Point mutations which drastically affect the polymerization activity of encephalomyocarditis virus RNA-dependent RNA polymerase correspond to the active site of Escherichia coli DNA polymerase I.


The inhibitor sensitivity and functional domains of recombinant ...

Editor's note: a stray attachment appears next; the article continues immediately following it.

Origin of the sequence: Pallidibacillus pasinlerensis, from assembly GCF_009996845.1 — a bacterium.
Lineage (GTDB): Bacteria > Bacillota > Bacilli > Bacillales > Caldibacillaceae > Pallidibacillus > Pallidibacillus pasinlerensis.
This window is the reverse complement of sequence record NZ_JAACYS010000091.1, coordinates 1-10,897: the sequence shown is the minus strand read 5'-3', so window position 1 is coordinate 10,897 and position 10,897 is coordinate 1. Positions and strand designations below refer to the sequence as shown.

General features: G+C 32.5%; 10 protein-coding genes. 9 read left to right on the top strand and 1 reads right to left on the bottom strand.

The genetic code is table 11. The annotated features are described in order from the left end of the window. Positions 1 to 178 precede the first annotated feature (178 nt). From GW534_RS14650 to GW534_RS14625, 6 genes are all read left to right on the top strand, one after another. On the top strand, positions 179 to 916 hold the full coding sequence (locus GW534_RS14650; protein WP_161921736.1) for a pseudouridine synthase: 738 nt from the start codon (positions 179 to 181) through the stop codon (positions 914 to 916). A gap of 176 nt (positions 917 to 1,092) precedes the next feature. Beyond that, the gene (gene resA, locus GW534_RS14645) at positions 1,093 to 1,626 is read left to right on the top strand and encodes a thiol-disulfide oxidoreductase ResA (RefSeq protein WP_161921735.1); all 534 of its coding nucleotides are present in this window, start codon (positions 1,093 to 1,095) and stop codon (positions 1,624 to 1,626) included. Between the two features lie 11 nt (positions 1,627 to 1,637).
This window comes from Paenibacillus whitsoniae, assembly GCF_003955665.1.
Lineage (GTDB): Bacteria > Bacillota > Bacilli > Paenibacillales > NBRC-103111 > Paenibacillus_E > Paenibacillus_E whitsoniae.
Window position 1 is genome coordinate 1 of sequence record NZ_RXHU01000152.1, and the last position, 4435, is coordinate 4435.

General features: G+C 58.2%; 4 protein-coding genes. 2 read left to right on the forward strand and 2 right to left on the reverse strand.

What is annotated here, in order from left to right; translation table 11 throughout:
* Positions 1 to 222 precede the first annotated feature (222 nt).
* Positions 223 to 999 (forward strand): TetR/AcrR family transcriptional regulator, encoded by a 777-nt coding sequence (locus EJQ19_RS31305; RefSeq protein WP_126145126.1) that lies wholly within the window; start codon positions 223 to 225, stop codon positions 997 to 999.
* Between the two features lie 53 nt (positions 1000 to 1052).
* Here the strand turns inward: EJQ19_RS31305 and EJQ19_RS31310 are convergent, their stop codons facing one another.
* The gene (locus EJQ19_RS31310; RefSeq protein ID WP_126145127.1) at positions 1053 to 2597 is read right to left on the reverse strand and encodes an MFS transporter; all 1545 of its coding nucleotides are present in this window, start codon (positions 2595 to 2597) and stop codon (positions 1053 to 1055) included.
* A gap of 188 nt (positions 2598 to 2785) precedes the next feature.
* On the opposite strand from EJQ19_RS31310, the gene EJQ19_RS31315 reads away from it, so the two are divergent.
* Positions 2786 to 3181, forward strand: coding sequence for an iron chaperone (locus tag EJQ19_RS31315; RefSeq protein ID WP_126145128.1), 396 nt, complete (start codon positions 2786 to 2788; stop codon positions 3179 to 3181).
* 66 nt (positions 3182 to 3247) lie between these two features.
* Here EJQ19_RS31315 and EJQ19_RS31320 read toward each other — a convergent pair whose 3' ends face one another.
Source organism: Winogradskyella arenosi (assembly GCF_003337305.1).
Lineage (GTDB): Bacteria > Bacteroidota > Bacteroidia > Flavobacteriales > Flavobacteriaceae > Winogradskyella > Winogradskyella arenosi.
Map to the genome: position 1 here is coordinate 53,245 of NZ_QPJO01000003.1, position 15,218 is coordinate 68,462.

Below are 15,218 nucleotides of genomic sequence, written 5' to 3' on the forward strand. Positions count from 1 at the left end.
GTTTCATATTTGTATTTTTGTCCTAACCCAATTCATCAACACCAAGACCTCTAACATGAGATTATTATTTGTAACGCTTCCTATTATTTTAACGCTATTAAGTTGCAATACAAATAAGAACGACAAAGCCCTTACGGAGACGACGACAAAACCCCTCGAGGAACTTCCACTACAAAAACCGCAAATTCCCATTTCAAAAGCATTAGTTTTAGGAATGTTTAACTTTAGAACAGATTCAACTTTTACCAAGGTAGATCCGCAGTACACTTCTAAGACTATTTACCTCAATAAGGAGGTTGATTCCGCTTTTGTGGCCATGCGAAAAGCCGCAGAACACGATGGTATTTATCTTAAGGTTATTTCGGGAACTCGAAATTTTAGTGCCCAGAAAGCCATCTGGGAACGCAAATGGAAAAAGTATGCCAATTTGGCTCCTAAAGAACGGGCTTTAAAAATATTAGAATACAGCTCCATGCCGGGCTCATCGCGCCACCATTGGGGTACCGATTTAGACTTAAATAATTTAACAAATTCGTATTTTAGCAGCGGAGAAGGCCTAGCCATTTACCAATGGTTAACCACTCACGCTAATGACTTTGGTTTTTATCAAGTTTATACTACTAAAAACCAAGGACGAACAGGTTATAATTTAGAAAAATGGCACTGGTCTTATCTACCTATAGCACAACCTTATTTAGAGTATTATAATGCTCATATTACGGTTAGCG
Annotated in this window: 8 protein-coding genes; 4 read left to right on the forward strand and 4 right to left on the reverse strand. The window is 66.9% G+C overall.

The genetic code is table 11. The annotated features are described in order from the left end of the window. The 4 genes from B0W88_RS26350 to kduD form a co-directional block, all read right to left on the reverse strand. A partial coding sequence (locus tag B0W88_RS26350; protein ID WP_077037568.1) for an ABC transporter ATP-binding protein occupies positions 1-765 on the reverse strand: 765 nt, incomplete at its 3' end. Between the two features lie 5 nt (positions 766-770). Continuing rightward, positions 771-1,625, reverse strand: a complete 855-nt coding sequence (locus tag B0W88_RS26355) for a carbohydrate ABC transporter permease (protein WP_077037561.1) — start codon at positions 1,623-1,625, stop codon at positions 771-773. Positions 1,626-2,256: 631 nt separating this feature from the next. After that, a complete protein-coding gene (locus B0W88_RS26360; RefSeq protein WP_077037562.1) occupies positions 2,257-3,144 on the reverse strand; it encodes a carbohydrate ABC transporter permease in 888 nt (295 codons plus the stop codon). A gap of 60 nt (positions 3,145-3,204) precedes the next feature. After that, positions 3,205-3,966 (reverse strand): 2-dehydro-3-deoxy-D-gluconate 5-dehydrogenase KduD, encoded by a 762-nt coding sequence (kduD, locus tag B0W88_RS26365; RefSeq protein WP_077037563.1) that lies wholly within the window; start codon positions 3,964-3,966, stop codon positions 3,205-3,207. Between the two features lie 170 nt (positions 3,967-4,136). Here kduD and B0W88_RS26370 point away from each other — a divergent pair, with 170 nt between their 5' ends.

The inhibitor sensitivity and functional domains of recombinant encephalomyocarditis (EMC) virus RNA-dependent RNA polymerase (3Dpol) have been extensively analyzed. The inhibitor profiles of EMC virus 3Dpol and Escherichia coli DNA-dependent RNA polymerase are distinct, and experiments with substrate analogs indicate that EMC virus 3Dpol lacks reverse transcriptase activity. Twenty amino acid substitutions were engineered in EMC virus 3Dpol based on sequence alignments of viral RNA-dependent RNA polymerases that identified conserved amino acid residues within motifs. Ten out of 17 conservative substitutions within the four most conserved motifs reduced the RNA polymerase activity of the mutants to 0-6% of the activity of the wild-type enzyme, demonstrating the importance of these amino acids in the structure and/or function of EMC virus 3Dpol. Remarkably, 5 of the 10 mutations in EMC virus 3Dpol which had the most drastic effect on its RNA polymerase activity (D240E, S293T, N302Q, G332A, and D333E) were found to correspond to active site residues in E. coli DNA-dependent DNA polymerase I (Klenow). Our results reveal that a basic structural and functional framework is conserved in the most distantly related classes of nucleic acid polymerases and demonstrate the validity of modeling the active site of an RNA-dependent RNA polymerase on the known structure of a DNA polymerase.




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